17. bgoodman4

    bgoodman4 Registered Member

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    I would suspect a lot do not image,,,,,just as a lot of folks (the majority?) do not image at all and do not have any other safety net. I would say that having Rx on a PC and not imaging is much better than not having Rx on a PC and not imaging,,,, which I think is probably the default case.
     
  18. bgoodman4

    bgoodman4 Registered Member

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    Are you using Shadow Protect? I use it on my desktop but on my laptop its not possible to use the strategy you have outlined. At least it wasn't until now. I just purchased a new laptop and bought a 500 gig hard drive so I could have decent sized partitions for doing differentials etc as nec. There is still the problem of the backups being on the same drive as the OS and data but its a step in the right direction.

    As you no doubt know I really like Rx and do not find the "maintenance" an issue. It is a phenomenal program marred only by the attitude and behaviour of its publisher.
     
  19. Brian K

    Brian K Imaging Specialist

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    Barry, that is a good point.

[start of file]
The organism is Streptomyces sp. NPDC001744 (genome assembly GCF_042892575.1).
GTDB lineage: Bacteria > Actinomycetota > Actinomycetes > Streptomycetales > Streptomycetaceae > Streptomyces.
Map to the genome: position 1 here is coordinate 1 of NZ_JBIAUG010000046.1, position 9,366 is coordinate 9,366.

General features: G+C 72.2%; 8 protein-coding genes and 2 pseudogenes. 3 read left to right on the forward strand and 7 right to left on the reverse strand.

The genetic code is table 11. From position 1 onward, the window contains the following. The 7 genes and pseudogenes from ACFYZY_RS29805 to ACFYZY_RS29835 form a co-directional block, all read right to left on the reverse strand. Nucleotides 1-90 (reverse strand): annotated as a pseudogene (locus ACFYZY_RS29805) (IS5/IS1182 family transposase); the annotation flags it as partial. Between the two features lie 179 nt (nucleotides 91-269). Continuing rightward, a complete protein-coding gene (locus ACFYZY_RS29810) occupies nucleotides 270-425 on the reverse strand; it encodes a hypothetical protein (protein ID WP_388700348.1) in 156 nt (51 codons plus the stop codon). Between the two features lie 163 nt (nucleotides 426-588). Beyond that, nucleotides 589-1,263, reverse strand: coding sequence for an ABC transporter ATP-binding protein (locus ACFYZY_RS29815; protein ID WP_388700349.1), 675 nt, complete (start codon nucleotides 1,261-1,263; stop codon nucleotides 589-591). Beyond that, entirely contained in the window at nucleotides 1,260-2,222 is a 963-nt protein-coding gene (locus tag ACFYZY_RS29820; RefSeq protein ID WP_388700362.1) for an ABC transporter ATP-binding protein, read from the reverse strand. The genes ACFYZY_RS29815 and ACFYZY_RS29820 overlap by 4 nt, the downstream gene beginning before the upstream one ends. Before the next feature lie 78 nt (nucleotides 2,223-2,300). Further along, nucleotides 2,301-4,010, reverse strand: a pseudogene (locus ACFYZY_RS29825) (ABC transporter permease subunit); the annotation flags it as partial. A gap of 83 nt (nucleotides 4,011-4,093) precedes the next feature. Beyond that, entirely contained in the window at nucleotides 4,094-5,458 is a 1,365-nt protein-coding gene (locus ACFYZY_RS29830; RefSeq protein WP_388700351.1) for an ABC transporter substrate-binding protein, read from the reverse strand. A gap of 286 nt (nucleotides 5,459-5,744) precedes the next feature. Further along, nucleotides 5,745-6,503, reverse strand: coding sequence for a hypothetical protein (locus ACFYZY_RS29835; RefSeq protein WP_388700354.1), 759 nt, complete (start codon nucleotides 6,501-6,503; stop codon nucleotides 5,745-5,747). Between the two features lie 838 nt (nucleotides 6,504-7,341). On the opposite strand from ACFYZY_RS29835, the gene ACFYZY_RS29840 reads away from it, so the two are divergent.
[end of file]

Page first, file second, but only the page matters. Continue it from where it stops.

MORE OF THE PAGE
I have tested it in the past but I mainly use the TeraByte Apps (and Ghost on one computer). Are you planning to buy an external HD to hold the backups from your laptop? In addition to safety, (backups on a different drive) the backups will complete faster as data transfer from one drive to another is faster than data being copied to the same drive.
     
  20. bgoodman4

    bgoodman4 Registered Member

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    I currently image my laptop weekly (with Rx installed) and monthly without Rx installed (I do house cleaning 1x per month) and on a daily basis I upload critical data to a remote storage facility (iDrive). On the new PC I will also image to an external drive once a week and continue to upload via iDrive daily.

    Note my signature------
     
  21. atomicock

    atomicock Registered Member

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    mmm anyway

    its trusted to test hard trojans \viruses ..etc or no
    is there any leak data ?

    thnx